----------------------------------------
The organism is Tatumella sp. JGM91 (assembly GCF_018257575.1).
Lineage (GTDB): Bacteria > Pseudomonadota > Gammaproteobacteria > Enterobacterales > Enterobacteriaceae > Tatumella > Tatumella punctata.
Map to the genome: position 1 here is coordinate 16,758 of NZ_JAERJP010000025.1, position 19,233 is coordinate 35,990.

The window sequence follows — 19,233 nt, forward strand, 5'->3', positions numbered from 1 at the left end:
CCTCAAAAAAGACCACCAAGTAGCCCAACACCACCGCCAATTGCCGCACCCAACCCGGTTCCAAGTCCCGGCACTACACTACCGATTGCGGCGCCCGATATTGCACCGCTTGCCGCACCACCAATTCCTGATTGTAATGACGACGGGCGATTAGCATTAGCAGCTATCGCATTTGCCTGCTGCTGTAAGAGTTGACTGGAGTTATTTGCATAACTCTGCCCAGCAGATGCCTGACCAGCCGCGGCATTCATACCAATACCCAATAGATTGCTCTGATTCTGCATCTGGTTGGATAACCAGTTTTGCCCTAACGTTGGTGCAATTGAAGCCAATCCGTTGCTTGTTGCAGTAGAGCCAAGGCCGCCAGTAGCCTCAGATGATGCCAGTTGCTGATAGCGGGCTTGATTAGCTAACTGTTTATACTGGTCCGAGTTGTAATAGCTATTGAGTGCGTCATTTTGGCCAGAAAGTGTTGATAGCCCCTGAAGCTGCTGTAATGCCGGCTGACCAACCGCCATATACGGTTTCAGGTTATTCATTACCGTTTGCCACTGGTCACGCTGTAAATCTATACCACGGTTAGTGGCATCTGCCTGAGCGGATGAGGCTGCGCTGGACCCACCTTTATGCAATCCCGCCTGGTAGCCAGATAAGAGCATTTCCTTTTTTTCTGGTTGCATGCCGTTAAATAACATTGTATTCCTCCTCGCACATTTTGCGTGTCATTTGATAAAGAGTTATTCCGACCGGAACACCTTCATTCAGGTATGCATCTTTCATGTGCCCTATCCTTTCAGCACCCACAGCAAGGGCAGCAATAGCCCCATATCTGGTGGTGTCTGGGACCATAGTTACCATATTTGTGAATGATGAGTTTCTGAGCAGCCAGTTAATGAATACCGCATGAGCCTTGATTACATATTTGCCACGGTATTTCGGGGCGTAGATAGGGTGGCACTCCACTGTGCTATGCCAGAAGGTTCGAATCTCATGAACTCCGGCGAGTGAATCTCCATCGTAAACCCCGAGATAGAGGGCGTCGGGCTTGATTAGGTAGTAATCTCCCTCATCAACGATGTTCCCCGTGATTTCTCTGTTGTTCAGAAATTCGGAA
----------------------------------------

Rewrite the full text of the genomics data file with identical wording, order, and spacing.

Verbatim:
The organism is Tatumella sp. JGM91 (assembly GCF_018257575.1).
Lineage (GTDB): Bacteria > Pseudomonadota > Gammaproteobacteria > Enterobacterales > Enterobacteriaceae > Tatumella > Tatumella punctata.
Map to the genome: position 1 here is coordinate 16,758 of NZ_JAERJP010000025.1, position 19,233 is coordinate 35,990.

The window sequence follows — 19,233 nt, forward strand, 5'->3', positions numbered from 1 at the left end:
CCTCAAAAAAGACCACCAAGTAGCCCAACACCACCGCCAATTGCCGCACCCAACCCGGTTCCAAGTCCCGGCACTACACTACCGATTGCGGCGCCCGATATTGCACCGCTTGCCGCACCACCAATTCCTGATTGTAATGACGACGGGCGATTAGCATTAGCAGCTATCGCATTTGCCTGCTGCTGTAAGAGTTGACTGGAGTTATTTGCATAACTCTGCCCAGCAGATGCCTGACCAGCCGCGGCATTCATACCAATACCCAATAGATTGCTCTGATTCTGCATCTGGTTGGATAACCAGTTTTGCCCTAACGTTGGTGCAATTGAAGCCAATCCGTTGCTTGTTGCAGTAGAGCCAAGGCCGCCAGTAGCCTCAGATGATGCCAGTTGCTGATAGCGGGCTTGATTAGCTAACTGTTTATACTGGTCCGAGTTGTAATAGCTATTGAGTGCGTCATTTTGGCCAGAAAGTGTTGATAGCCCCTGAAGCTGCTGTAATGCCGGCTGACCAACCGCCATATACGGTTTCAGGTTATTCATTACCGTTTGCCACTGGTCACGCTGTAAATCTATACCACGGTTAGTGGCATCTGCCTGAGCGGATGAGGCTGCGCTGGACCCACCTTTATGCAATCCCGCCTGGTAGCCAGATAAGAGCATTTCCTTTTTTTCTGGTTGCATGCCGTTAAATAACATTGTATTCCTCCTCGCACATTTTGCGTGTCATTTGATAAAGAGTTATTCCGACCGGAACACCTTCATTCAGGTATGCATCTTTCATGTGCCCTATCCTTTCAGCACCCACAGCAAGGGCAGCAATAGCCCCATATCTGGTGGTGTCTGGGACCATAGTTACCATATTTGTGAATGATGAGTTTCTGAGCAGCCAGTTAATGAATACCGCATGAGCCTTGATTACATATTTGCCACGGTATTTCGGGGCGTAGATAGGGTGGCACTCCACTGTGCTATGCCAGAAGGTTCGAATCTCATGAACTCCGGCGAGTGAATCTCCATCGTAAACCCCGAGATAGAGGGCGTCGGGCTTGATTAGGTAGTAATCTCCCTCATCAACGATGTTCCCCGTGATTTCTCTGTTGTTCAGAAATTCGGAA